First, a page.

Campus & Community

Eating fish may reduce risk of sudden death

5 min read

It also lowers heart disease risk, researcher says

Eating more fish may help save your life, according to two new studies.

In one, researchers conclude that the fatty acids in fish can reduce the risk of sudden death from cardiac causes among men, even those without a history of heart disease. The other found that eating more fish lowers the risk of dying from coronary heart disease among women.

Cardiovascular (heart and blood vessel) disease is the leading killer of people in the industrialized world; it results in 250,000 sudden deaths each year in the United States alone. More than 50 percent of these sudden deaths kill people with no history of cardiac disease. It would be astounding if simply eating more of a food that many people consider delicious could keep more of them alive for a longer time.

Researchers at Harvard Medical School and Harvard School of Public Health have been following the health of more than 22,000 male doctors since 1982. They examined fatty acids from fish in the blood of 94 of these men who died suddenly and compared the results with 184 living men matched for age and how much they smoked. Those with the highest levels of fatty acids from fish in their blood had an 81 percent lower risk of sudden death than those with the lowest levels.

“Overall, the higher the amounts of omega-3 fatty acids climbed in blood samples, the greater sudden-death-risk was reduced,” said Christine Albert. Leader of the study, Albert works at Brigham and Women’s and Massachusetts General hospitals, both affiliated with Harvard Medical School. The results are reported in today’s issue of The New England Journal of Medicine.

The second study, conducted at the Harvard School of Public Health, followed 84,688 female nurses to see if a relationship exists between eating fish and the risk of heart disease. “Our research suggests that women can reduce their risk of heart disease by more than 30 percent by eating fish two to four times a week,” said Frank Hu, leader of the study and an associate professor of nutrition and cardiovascular disease.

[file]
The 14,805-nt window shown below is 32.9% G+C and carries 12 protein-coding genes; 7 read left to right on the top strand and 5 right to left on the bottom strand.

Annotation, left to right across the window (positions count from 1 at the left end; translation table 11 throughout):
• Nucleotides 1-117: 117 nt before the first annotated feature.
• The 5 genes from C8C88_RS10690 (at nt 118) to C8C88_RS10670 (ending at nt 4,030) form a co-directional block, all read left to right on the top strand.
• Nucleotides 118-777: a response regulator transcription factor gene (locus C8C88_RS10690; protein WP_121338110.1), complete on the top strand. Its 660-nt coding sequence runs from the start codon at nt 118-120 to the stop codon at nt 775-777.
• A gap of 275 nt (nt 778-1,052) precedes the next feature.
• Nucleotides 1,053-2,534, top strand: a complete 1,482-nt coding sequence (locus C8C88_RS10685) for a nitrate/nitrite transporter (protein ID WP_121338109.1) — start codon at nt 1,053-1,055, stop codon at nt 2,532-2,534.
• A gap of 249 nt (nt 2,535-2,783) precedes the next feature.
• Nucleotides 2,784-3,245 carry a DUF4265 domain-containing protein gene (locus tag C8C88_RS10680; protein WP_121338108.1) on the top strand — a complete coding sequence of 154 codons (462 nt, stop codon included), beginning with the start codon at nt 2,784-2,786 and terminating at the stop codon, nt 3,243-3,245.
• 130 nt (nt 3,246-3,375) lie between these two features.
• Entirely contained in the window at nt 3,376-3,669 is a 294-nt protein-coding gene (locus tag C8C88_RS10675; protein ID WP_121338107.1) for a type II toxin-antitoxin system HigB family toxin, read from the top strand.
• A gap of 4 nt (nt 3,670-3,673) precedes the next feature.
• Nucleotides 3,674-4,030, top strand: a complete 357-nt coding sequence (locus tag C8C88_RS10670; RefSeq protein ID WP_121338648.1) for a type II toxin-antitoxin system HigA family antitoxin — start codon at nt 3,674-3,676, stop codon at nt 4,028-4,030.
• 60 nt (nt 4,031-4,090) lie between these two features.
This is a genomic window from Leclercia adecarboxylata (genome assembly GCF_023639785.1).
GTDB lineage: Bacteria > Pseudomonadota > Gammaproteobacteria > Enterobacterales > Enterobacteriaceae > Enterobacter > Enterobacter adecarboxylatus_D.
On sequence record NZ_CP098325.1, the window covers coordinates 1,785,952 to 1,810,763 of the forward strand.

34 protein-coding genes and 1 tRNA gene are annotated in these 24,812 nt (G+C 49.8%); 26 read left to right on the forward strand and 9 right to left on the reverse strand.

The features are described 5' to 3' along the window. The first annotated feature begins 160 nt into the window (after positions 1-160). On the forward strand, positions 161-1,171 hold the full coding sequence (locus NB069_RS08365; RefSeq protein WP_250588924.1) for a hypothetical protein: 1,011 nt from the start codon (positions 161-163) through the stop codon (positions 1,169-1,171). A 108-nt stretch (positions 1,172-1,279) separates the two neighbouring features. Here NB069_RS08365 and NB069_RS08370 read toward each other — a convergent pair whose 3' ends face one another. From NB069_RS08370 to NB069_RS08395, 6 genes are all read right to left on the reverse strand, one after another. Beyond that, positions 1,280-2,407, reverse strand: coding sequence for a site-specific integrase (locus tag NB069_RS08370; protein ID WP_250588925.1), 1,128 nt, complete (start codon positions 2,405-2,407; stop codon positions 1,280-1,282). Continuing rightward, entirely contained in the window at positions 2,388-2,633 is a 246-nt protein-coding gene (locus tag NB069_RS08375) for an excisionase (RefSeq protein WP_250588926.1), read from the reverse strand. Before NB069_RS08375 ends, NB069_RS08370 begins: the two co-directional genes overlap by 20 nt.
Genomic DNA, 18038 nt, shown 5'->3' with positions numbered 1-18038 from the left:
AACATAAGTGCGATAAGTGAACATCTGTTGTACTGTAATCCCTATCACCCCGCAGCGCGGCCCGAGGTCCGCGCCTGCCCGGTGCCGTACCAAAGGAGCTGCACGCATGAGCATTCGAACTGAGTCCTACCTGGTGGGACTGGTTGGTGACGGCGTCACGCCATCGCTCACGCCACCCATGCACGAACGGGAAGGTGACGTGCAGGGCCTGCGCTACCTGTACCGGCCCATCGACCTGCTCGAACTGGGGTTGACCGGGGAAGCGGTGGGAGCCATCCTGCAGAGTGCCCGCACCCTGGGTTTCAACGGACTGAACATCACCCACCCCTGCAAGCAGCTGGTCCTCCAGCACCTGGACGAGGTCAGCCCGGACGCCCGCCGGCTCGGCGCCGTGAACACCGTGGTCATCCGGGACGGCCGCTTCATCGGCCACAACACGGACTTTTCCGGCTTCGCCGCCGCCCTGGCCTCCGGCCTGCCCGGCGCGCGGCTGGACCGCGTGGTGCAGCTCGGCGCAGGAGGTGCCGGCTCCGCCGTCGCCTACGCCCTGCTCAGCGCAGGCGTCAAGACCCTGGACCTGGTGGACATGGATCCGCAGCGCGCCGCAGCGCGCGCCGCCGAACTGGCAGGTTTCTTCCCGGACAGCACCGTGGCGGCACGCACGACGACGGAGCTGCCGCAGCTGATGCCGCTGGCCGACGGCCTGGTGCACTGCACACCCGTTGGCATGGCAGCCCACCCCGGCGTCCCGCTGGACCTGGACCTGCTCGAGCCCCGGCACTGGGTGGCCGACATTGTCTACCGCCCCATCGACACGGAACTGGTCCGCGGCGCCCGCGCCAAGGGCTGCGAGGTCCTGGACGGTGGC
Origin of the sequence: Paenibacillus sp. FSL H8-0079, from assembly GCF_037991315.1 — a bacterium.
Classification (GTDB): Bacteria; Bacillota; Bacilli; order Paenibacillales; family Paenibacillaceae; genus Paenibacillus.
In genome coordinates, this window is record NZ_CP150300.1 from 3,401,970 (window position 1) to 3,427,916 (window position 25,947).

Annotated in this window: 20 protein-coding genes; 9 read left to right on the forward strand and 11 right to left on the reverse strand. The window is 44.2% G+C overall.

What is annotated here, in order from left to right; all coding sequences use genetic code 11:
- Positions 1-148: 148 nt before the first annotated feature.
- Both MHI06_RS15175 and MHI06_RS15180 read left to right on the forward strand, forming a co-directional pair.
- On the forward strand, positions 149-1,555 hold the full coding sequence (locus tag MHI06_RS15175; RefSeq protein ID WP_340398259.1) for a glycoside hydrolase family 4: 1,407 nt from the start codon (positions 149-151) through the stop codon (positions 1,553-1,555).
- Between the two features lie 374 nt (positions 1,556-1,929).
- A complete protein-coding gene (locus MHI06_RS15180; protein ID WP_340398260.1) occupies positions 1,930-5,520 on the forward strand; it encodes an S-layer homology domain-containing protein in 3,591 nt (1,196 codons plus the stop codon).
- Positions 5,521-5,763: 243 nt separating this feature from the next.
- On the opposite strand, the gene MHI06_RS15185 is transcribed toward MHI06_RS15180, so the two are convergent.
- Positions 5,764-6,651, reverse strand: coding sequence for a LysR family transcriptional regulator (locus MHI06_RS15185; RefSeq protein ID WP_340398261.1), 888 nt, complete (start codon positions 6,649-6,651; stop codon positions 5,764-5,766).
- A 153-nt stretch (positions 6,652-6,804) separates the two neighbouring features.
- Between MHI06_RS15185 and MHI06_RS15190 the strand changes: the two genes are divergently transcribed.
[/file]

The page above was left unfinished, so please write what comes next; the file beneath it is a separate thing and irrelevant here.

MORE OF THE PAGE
During the 16 years of follow-up, Hu and his colleagues noted 484 deaths from heart disease and 1,029 non-fatal heart attacks. They found that, compared to women who ate fish less than once a month, those who ate it once a week had a 29 percent lower risk of coronary heart disease. Eating fish two to four times a week lowered the risk 31 percent. Those who ate fish five times a week had a 34 percent lower risk of heart disease, as well as a 45 percent lower risk of death from it.

Hu’s team reported their results in the current Journal of the American Medical Association.

Fish calms the heart

Of course, it’s not only eating fish that will save your heart. Compared to women who seldom ate fish, those who consumed it one to five times a week smoked less, exercised vigorously, and took aspirin and multivitamins regularly. They ate more chicken, fruits and vegetables, and less red meat.

Men who died suddenly in the Albert study were more likely to have high blood pressure, parents who had coronary artery disease before age 60, and drink more than six alcoholic drinks a week. They were also less likely to take a daily aspirin, and they drank less than one alcoholic drink a week.

Results of both studies add to a long list of evidence that eating unsaturated fatty acids from fish, especially species with dark meat such as salmon and mackerel, helps protect the heart. Inuits in Alaska and Greenland and Japanese people who live in fishing villages enjoy a much lower incidence of heart disease than do other people in North America and Europe. Fatty acids from seafoods are also a central element in the heart-friendly Mediterranean diet.

The Harvard studies, says Hu, “lend further support to dietary guidelines that recommend fish consumption twice weekly for prevention of coronary heart disease, the number one killer of men and women in the U.S.” Each year more than 500,000 Americans die of heart attacks caused by coronary heart disease, which results from narrowing of arteries that feed blood to the heart.

“Since more than 50 percent of people who die suddenly (from heart disease) have no signs or symptoms of the disease, we need to take preventive steps to protect that population,” adds Albert. “Eating more fish rich in omerga-3 fatty acids is one life style change that may offer great rewards for little risk.”

Both studies support the theory that omega-3 fatty acids calm and protect the heart from lethal rhythm disturbances and reduce cholesterol levels and blood clotting.

In an editorial accompanying the Albert article in The New England Journal of Medicine, Irwin Rosenberg a nutritionist at Tufts University in Boston, notes that eating fishy fatty acids is likely to have other beneficial effects. He mentions lowering blood fat levels, reducing clotting mechanisms and blood pressure, boosting the immune system, and aiding the development of the central nervous system by the transmission of fatty acids through breast milk.